The Validate method returns a ValidationResult object which contains two properties:

  • IsValid - a boolean flag saying whether the validation succeeded
  • Errors - a collection of ValidationFailure objects containing any validation failures

Alternatively, calling the ValidateAndThrow method throws a ValidationException if validation fails.

internal sealed class ShipOrderCommandHandler
    : IRequestHandler<ShipOrderCommand>
{
    private readonly IOrderRepository _orderRepository;
    private readonly IShippingService _shippingService;
    private readonly IValidator<ShipOrderCommand> _validator;

    public async Task Handle(
        ShipOrderCommand command,
        CancellationToken cancellationToken)
    {
        _validator.ValidateAndThrow(command);

        var order = _orderRepository.Get(command.OrderId);

        _shippingService.ShipTo(
            command.ShippingAddress,
            command.ShippingMethod);
    }
}

This approach forces you to define an explicit dependency on IValidator in every command handler.

What if we can implement this cross-cutting concern in a more generic way?

MediatR Validation Pipeline

Here's a complete implementation of a ValidationBehavior using FluentValidation and MediatR's IPipelineBehavior.

The ValidationBehavior acts as a middleware for the request pipeline and performs validation. If the validation fails, it will throw a custom ValidationException with a collection of ValidationError objects.

I also want to highlight the use of ValidateAsync, which allows you to define asynchronous validation rules. You must call the ValidateAsync method if you have asynchronous rules. Otherwise, the validator will throw an exception.

public sealed class ValidationBehavior<TRequest, TResponse>
    : IPipelineBehavior<TRequest, TResponse>
    where TRequest : ICommandBase
{
    private readonly IEnumerable<IValidator<TRequest>> _validators;

    public ValidationBehavior(IEnumerable<IValidator<TRequest>> validators)
    {
        _validators = validators;
    }

    public async Task<TResponse> Handle(
        TRequest request,
        RequestHandlerDelegate<TResponse> next,
        CancellationToken cancellationToken)
    {
        var context = new ValidationContext<TRequest>(request);

        var validationFailures = await Task.WhenAll(
            _validators.Select(validator => validator.ValidateAsync(context)));

        var errors = validationFailures
            .Where(validationResult => !validationResult.IsValid)
            .SelectMany(validationResult => validationResult.Errors)
            .Select(validationFailure => new ValidationError(
                validationFailure.PropertyName,
                validationFailure.ErrorMessage))
            .ToList();

        if (errors.Any())
        {
            throw new Exceptions.ValidationException(errors);
        }

        var response = await next();

        return response;
    }
}

Don't forget to register the ValidationBehavior with MediatR by calling AddOpenBehavior:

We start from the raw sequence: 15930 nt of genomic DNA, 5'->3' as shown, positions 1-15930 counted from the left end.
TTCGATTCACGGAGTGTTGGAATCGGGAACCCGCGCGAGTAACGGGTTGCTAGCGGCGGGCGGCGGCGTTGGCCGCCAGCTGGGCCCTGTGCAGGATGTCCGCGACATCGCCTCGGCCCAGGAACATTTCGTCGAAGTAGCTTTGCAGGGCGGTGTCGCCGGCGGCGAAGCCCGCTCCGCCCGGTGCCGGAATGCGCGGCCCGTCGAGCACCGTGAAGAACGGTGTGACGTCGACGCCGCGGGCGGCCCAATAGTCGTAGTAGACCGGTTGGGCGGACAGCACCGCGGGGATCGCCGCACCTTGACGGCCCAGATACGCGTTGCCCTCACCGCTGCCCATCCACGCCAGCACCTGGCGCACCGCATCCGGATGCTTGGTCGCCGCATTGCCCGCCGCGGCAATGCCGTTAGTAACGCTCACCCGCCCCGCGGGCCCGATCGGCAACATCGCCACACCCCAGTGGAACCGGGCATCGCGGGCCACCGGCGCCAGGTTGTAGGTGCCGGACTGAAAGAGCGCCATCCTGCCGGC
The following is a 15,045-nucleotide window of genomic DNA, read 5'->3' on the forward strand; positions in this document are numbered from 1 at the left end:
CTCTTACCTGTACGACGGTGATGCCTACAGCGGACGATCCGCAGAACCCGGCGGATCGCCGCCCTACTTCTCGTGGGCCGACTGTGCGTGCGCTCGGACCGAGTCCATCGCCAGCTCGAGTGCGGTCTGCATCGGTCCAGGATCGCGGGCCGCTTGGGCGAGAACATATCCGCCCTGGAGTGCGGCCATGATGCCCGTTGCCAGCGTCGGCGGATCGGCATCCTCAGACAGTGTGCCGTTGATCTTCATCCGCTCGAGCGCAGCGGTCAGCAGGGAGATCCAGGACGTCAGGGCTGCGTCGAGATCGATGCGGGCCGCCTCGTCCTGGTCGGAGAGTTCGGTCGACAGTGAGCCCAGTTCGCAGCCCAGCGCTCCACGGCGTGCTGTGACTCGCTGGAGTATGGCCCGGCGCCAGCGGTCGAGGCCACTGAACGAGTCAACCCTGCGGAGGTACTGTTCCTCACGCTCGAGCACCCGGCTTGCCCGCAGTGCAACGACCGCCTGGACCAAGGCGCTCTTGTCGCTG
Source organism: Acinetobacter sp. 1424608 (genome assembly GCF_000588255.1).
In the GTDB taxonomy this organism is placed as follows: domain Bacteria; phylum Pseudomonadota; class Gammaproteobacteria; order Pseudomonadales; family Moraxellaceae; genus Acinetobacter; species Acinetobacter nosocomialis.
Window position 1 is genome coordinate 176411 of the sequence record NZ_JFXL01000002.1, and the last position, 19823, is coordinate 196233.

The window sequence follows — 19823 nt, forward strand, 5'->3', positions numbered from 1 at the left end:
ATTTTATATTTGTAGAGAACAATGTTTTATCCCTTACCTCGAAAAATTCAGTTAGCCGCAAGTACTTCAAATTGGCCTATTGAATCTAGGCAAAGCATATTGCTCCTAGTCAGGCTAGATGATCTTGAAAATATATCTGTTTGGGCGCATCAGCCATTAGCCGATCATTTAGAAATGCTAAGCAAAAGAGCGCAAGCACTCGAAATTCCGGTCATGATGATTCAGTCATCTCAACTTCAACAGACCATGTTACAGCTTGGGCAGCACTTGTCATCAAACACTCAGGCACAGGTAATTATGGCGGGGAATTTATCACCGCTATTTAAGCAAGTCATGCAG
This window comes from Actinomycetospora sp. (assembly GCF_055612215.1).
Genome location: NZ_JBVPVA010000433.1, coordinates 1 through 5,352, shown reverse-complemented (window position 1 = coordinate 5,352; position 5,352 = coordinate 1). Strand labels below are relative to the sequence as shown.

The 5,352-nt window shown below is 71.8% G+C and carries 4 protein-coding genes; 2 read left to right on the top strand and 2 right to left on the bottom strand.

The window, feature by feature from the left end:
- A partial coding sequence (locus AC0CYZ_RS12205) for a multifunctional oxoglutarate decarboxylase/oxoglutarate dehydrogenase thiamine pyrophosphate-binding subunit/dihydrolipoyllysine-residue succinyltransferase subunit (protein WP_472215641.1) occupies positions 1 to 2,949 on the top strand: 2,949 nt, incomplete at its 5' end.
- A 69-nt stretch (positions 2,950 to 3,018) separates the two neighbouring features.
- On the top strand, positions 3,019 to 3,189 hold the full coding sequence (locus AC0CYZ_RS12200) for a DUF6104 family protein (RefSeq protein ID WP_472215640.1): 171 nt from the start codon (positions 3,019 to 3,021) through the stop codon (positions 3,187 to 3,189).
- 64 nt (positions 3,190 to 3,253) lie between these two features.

services.AddMediatR(config =>
{
    config.RegisterServicesFromAssemblyContaining<ApplicationAssembly>();

    config.AddOpenBehavior(typeof(ValidationBehavior<,>));
});

Handling Validation Exceptions

Here's a custom ValidationExceptionHandlingMiddleware middleware that only handles the custom ValidationException. It converts the exception to a ProblemDetails response and includes any validation errors.

You can easily expand this to be a generic global exception handler.

public sealed class ValidationExceptionHandlingMiddleware
{
    private readonly RequestDelegate _next;

    public ValidationExceptionHandlingMiddleware(RequestDelegate next)
    {
        _next = next;
        _logger = logger;
    }

    public async Task InvokeAsync(HttpContext context)
    {
        try
        {
            await _next(context);
        }
        catch (Exceptions.ValidationException exception)
        {
            var problemDetails = new ProblemDetails
            {
                Status = StatusCodes.Status400BadRequest,
                Type = "ValidationFailure",
                Title = "Validation error",
                Detail = "One or more validation errors has occurred"
            };

            if (exception.Errors is not null)
            {
                problemDetails.Extensions["errors"] = exception.Errors;
            }

            context.Response.StatusCode = StatusCodes.Status400BadRequest;

            await context.Response.WriteAsJsonAsync(problemDetails);
        }
    }
}

You also need to include the middleware in the request pipeline by calling UseMiddleware:

app.UseMiddleware<ExceptionHandlingMiddleware>();

Takeaway

This implementation of ValidationBehavior is something I use in real projects, and it works incredibly well. If I don't want to throw an exception, I can update the ValidationBehavior to return a result object instead.

How do you apply this if you're not using MediatR?

I'm using an IPipelineBehavior, which allows me to implement a middleware wrapping each request.

So, all you need is a way to implement middleware and place your validation inside. And I like having options, so here are three ways to create middleware in ASP.NET Core.

Hope this was valuable.

Stay awesome!